Trump holds call with House GOP amid impeachment inquiry

President TrumpDonald John TrumpWHCA calls on Trump to denounce video depicting him shooting media outlets Video of fake Trump shooting members of media shown at his Miami resort: report Trump hits Fox News's Chris Wallace over Ukraine coverage MORE held a conference-wide call with House Republicans on Friday as the White House sought to tout new economic numbers while pushing back on Democrats' latest moves in their impeachment inquiry.

Trump discussed the Friday unemployment numbers as well as “Democrats’ refusal to focus on solutions that would help the American people as they attempt to overturn the result of the 2016 election,” White House spokesman Judd Deere said in a statement.

House Minority Leader Kevin McCarthyKevin Owen McCarthyFurious Republicans prepare to rebuke Trump on Syria Five ways Trump's Syria decision spells trouble The Hill's Morning Report — Arrest of Giuliani associates triggers many questions MORE (R-Calif.), House Minority Whip Steve ScaliseStephen (Steve) Joseph ScaliseFurious Republicans prepare to rebuke Trump on Syria Five ways Trump's Syria decision spells trouble Cheney slated to introduce bill to place sanctions on Turkey MORE (R-La.), and House GOP Conference Chair Liz CheneyElizabeth (Liz) Lynn CheneyFurious Republicans prepare to rebuke Trump on Syria Democrats to offer resolution demanding Trump reverse Syria decision Five ways Trump's Syria decision spells trouble MORE (R-Wyo.) participated on the call, according to the White House.

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“The President, Leader McCarthy, Whip Scalise, Chair Cheney, and Republican leaders on key House committees spoke on the call and emphasized that Speaker [Nancy] Pelosi and Chairman [Adam] Schiff are deliberately misleading the American people about the truth, and are trampling over procedure and precedent to advance their political goals,” Deere said in the statement issued late Friday.

Trump also touted the economy earlier Friday, after new figures showed the United States added 136,000 jobs in September and unemployment hit a 50-year low.

The president's call with Republicans came as three House committees held a closed-door interview with the inspector general of the intelligence community, Michael Atkinson, regarding a whistleblower complaint raising alarm over Trump's dealings with Ukraine.

Trump has faced scrutiny over a July 25 call with Ukrainian President Volodymyr Zelensky during which he asked the foreign leader to investigate unsubstantiated allegations of corruption against former Vice President Joe BidenJoe BidenTrump hits Fox News's Chris Wallace over Ukraine coverage Schiff: Whistleblower testimony might not be necessary Trump warns Democrats will lose House seats over impeachment MORE, a 2020 Democratic candidate.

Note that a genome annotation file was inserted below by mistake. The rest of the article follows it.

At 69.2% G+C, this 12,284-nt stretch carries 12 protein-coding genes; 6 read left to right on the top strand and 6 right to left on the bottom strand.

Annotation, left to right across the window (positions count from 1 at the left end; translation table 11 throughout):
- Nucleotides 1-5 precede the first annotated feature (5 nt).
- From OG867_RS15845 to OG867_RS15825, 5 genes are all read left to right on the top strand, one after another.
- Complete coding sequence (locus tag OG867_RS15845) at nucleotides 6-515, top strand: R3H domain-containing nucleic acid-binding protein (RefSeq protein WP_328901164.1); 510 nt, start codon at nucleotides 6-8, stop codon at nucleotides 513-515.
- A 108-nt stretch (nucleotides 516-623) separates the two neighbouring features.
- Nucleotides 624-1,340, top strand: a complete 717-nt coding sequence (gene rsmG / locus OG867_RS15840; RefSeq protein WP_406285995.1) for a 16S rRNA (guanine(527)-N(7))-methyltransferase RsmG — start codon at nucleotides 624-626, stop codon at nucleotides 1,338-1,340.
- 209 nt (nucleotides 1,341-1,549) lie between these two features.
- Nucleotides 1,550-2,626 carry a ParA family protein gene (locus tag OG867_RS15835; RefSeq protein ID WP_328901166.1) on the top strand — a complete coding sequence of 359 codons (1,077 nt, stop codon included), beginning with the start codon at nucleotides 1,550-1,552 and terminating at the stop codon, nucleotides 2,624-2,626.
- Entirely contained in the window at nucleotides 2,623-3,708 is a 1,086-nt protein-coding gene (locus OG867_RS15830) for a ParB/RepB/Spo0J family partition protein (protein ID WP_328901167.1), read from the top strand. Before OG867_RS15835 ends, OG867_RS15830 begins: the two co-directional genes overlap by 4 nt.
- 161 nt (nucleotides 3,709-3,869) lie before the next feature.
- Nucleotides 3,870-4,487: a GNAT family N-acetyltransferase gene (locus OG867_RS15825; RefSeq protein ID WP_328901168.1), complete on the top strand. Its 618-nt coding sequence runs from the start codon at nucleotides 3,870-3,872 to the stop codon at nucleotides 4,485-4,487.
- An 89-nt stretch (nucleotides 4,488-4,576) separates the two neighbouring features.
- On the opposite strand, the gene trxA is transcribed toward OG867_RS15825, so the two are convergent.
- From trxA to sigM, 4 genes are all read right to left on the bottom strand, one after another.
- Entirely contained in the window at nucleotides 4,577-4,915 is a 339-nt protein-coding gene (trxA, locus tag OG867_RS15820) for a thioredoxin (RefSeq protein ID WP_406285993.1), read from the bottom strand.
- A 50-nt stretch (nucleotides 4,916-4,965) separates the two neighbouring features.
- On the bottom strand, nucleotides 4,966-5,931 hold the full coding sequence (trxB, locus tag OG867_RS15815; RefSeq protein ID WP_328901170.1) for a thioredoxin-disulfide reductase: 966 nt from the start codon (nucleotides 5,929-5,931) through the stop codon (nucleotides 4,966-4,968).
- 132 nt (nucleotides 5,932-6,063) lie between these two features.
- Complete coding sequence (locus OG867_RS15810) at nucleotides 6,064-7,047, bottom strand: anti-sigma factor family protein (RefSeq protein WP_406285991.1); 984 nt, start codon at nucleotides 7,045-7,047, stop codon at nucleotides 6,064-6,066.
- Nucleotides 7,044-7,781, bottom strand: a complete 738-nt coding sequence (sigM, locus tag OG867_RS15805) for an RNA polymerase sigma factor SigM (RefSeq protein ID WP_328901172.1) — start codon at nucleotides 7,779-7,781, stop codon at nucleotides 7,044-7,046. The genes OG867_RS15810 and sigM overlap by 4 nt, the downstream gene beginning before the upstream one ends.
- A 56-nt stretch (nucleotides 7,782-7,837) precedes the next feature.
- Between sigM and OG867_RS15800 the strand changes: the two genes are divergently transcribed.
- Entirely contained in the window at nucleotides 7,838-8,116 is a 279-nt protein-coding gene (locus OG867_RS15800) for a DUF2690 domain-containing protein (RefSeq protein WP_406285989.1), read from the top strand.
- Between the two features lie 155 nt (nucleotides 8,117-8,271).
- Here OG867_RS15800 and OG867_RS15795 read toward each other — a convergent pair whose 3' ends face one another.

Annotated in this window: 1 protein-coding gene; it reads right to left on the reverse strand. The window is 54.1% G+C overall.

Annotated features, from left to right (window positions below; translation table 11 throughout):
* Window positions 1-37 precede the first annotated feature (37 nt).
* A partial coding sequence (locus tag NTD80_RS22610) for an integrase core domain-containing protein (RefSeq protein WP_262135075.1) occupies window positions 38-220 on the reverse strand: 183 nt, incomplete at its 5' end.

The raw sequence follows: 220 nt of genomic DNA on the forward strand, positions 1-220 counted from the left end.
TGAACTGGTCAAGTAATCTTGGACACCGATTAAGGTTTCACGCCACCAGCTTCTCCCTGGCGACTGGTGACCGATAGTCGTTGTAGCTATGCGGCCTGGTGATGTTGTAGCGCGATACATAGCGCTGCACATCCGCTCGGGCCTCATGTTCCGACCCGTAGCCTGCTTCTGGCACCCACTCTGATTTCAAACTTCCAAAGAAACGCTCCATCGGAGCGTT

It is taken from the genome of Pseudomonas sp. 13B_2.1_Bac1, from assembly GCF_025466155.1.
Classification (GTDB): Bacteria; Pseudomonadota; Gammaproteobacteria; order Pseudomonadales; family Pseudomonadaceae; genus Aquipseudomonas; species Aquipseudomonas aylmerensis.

The whistleblower complaint, which triggered House Democrats’ impeachment inquiry last week, alleged that Trump solicited foreign interference in the 2020 presidential election and described an effort by the White House to contain details of the call.

"While we cannot get into the substance, we explored with the IG through documents and testimony the reasons why he found the whistleblower complaint to be both urgent and credible,” Schiff, who leads the House Intelligence Committee, said in a statement following the closed-door interview.

“Now that we have all seen the call record, we can see that the IG’s determination was correct in both respects."

House Democrats also issued a subpoena Friday evening to the White House for documents related to Trump’s dealings with Ukraine, and requested documents from Vice President Pence for their impeachment probe.

Trump has railed against Democrats' impeachment inquiry as a “witch hunt,” accusing them of trying to bruise him ahead of the 2020 election and insisting he did nothing wrong on the call with Zelensky.

He has defended his decision to raise Biden on the call, saying it had nothing to do with the election. He also called on Ukraine and China to investigate Biden, sparking backlash from several Republicans including Sens. Mitt RomneyWillard (Mitt) Mitt RomneyVideo of fake Trump shooting members of media shown at his Miami resort: report Reid warns Democrats not to underestimate Trump McConnell tightlipped as impeachment furor grows MORE (R-Utah) and Ben SasseBenjamin (Ben) Eric SasseSenators take fundraising efforts to Nats playoff games On The Money: Fed officials saw rising risk of recession | Ocasio-Cortez, Cruz blast NBA for 'outrageous' response to China | Prospects dim for trade breakthrough with China Ocasio-Cortez, Ted Cruz join colleagues blasting NBA for 'outrageous' response to China MORE (Neb.).

“I’m only interested in corruption,” Trump told reporters at the White House on Friday. “I don’t care about politics. I don’t care about Biden's politics. I never thought Biden was going to win, to be honest."

Trump and his personal attorney, Rudy GiulianiRudy GiulianiRand Paul calls for probe of Democrats over Ukraine letter Sunday shows — Officials rush to Trump's defense on Syria, sanctions Cruz: 'Of course' it's not appropriate to ask China to investigate Bidens MORE, have put forth allegations of corruption regarding Biden and his son, Hunter, but have not offered evidence to back up their claims.